Journal of Biophotonics
Mouse model of nitric oxide deficiency, induced by prolonged treatment with NG -nitro-L-arginine methyl ester (L-NAME) was used for infrared spectroscopy (FTIR) analysis of plasma. L-NAME leads to increased peripheral resistance and systemic hypertension.  Read more


3D Raman imaging of systemic endothelial dysfunction in the murine model of metastatic breast cancer
Analytical and Bioanalytical Chemistry
It was recently reported in the murine model of metastatic breast cancer (4T1) that tumor progression and development of metastasis is associated with systemic endothelial dysfunction characterized by impaired nitric oxide (NO) production. Using Raman 3D confocal imaging with the analysis of the individual layers of the vascular wall combined with AFM endothelial surface imaging, we demonstrated that metastasis-induced systemic endothelial dysfunction resulted in distinct chemical changes in the endothelium of the aorta.  Read more


1-Methylnicotinamide protects against liver injury induced by concanavalin A via a prostacyclin-dependent mechanism: A possible involvement of IL-4 and TNF-α
International Immunopharmacology
The authors have recently demonstrated that concanavalin A (Con A)-induced hepatitis is associated with the release of endogenous 1-methylnicotinamide (MNA). Here the authors study the mechanism by which exogenous MNA alleviates Con A-induced liver inflammation and injury in vivo.  Read more


Endothelial Antioxidant-1: a Key Mediator of Copper-dependent Wound Healing in vivo
Scientific Reports
Copper (Cu), an essential nutrient, promotes wound healing, however, target of Cu action and underlying mechanisms remain elusive. Cu chaperone Antioxidant-1 (Atox1) in the cytosol supplies Cu to the secretory enzymes such as lysyl oxidase (LOX), while Atox1 in the nucleus functions as a Cu-dependent transcription factor. Using mouse cutaneous wound healing model, here we show that Cu content (by X-ray Fluorescence Microscopy) and nuclear Atox1 are increased after wounding, and that wound healing with and without Cu treatment is impaired in Atox1-/- mice.  Read more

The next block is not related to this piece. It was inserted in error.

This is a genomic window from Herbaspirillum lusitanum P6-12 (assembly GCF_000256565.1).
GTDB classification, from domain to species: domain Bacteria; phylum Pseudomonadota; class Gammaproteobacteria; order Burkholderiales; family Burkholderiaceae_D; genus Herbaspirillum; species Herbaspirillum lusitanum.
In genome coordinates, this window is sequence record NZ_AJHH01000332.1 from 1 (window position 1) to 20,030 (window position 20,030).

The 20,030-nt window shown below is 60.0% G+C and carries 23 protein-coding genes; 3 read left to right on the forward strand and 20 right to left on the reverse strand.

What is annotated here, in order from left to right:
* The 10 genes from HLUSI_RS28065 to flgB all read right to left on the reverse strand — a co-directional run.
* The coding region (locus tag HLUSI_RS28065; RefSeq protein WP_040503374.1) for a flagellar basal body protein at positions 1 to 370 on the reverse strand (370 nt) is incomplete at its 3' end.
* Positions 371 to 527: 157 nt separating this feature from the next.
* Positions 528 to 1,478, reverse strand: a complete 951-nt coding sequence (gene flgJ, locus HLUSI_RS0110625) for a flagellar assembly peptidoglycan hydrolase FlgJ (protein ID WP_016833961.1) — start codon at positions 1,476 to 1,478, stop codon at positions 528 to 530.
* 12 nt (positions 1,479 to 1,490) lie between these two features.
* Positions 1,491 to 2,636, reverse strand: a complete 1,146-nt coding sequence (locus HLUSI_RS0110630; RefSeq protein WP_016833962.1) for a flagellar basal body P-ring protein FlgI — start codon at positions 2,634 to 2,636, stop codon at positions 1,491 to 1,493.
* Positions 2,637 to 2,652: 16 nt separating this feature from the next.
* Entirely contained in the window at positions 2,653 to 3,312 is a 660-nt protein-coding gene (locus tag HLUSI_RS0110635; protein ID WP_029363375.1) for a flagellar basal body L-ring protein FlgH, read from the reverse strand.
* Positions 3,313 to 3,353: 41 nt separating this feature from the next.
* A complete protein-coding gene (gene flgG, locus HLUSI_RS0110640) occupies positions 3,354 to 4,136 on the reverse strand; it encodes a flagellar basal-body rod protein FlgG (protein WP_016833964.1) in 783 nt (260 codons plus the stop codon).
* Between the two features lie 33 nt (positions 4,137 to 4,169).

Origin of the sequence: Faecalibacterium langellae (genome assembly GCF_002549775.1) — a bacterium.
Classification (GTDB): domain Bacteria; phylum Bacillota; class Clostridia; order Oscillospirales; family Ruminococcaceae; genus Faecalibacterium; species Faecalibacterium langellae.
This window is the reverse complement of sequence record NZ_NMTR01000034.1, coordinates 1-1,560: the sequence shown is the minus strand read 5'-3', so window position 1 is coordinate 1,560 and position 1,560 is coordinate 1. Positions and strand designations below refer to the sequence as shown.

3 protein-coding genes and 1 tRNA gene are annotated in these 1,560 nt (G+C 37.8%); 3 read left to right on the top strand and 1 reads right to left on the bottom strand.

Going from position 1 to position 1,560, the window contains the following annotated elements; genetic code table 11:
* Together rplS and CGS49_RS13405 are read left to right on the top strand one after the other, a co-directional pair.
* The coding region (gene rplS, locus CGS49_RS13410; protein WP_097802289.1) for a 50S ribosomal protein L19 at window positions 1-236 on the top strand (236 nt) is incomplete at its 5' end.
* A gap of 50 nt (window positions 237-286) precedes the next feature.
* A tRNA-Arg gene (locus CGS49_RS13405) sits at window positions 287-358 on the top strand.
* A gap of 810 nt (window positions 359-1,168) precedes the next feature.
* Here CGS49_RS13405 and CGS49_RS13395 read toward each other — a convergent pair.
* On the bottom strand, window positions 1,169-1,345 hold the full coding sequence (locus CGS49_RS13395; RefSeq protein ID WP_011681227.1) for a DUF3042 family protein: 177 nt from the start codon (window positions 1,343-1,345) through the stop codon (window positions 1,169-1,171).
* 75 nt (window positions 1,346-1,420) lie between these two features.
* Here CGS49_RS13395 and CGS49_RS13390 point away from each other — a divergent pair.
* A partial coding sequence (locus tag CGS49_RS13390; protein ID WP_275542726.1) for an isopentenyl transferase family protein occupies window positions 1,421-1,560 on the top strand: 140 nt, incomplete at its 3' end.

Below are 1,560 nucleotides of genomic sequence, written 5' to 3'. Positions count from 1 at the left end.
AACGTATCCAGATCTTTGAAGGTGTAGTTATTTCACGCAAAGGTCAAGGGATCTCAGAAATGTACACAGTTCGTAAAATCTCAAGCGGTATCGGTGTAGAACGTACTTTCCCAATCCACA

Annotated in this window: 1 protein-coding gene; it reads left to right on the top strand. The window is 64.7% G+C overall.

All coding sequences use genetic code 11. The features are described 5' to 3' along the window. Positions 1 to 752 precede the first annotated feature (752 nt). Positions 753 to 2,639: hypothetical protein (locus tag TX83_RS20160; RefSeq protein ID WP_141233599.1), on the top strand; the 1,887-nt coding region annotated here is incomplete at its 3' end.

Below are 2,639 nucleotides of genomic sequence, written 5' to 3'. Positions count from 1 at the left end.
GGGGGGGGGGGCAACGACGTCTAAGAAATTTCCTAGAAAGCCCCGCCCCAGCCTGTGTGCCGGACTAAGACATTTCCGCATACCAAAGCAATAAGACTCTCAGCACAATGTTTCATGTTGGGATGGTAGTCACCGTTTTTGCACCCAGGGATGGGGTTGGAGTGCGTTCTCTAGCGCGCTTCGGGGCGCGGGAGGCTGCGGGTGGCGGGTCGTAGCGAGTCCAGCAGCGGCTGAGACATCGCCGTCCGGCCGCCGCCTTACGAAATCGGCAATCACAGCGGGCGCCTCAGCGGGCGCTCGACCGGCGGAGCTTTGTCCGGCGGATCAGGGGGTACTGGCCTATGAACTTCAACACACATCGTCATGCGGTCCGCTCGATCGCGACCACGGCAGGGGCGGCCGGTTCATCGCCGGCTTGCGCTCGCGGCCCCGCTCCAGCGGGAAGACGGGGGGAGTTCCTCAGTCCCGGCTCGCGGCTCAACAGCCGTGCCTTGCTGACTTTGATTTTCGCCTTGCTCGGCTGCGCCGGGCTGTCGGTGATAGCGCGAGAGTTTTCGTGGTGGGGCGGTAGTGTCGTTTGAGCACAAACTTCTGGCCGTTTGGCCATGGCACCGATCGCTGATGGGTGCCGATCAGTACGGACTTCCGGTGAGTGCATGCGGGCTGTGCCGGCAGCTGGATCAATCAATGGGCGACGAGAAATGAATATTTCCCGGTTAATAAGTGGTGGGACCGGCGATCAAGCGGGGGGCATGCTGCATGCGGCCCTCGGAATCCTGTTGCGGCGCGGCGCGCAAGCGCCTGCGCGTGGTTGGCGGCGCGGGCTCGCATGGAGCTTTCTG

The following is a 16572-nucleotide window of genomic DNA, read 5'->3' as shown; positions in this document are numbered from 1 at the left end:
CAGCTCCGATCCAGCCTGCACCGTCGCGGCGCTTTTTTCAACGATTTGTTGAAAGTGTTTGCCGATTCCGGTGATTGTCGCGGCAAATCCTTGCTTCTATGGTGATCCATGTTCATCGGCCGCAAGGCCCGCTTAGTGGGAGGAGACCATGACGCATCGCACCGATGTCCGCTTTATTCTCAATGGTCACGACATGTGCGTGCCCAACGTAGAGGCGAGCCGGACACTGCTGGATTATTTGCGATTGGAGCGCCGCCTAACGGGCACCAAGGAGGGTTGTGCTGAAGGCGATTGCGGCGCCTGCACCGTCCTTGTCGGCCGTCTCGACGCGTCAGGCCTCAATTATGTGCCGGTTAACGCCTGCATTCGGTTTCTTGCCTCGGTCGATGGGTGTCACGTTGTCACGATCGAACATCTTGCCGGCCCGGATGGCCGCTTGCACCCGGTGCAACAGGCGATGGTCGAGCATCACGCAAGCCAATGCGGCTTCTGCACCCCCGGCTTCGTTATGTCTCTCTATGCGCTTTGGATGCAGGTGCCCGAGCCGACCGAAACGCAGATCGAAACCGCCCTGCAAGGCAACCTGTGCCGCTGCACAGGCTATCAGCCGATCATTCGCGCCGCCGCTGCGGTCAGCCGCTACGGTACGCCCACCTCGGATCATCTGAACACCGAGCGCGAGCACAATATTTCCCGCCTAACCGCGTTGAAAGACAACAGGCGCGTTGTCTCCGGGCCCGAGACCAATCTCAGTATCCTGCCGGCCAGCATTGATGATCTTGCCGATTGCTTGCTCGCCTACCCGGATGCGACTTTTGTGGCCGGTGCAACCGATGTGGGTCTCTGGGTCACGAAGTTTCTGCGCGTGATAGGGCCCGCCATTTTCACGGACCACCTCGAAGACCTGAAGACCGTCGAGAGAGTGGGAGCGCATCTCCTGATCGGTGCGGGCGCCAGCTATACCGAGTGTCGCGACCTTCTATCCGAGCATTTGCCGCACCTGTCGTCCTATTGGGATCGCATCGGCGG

Plan to Attend - Exhibitor Showcases at the IVBM
Exhibitor Showcases at the IVBM - Boston

Monday, October 31 from 5:15-6:15pm
Protocols for Measuring Endothelial Barrier Function with ECIS
(from TEER across transwell filters to large scale screens on 96 well plates)
Presentation by Dr. Christian Renken, Applied BioPhysics

Wednesday, November 2 from 4:00-5:00pm

Monday, October 31 from 4:00-5:00pm
Targeted proteomics performed on the Q Exactive permits to study the metabolism of circulating apolipoproteins
Sasha A. Singh, Director of Proteomics Center for Interdisciplinary Cardiovascular Sciences Brigham and Women's Hospital, Boston, MA
Translational Proteomics Workflows for Extending the Profiling Range of Plasma/Serum
Scott Peterman and David Sarracino Thermo Fisher Scientific BRIMS, Cambridge, MA
Tuesday, November 1 from 4:00-5:00pm 
Unlocking Translational Biomarkers in Vascular Biology with Ultra High Frequency Ultrasound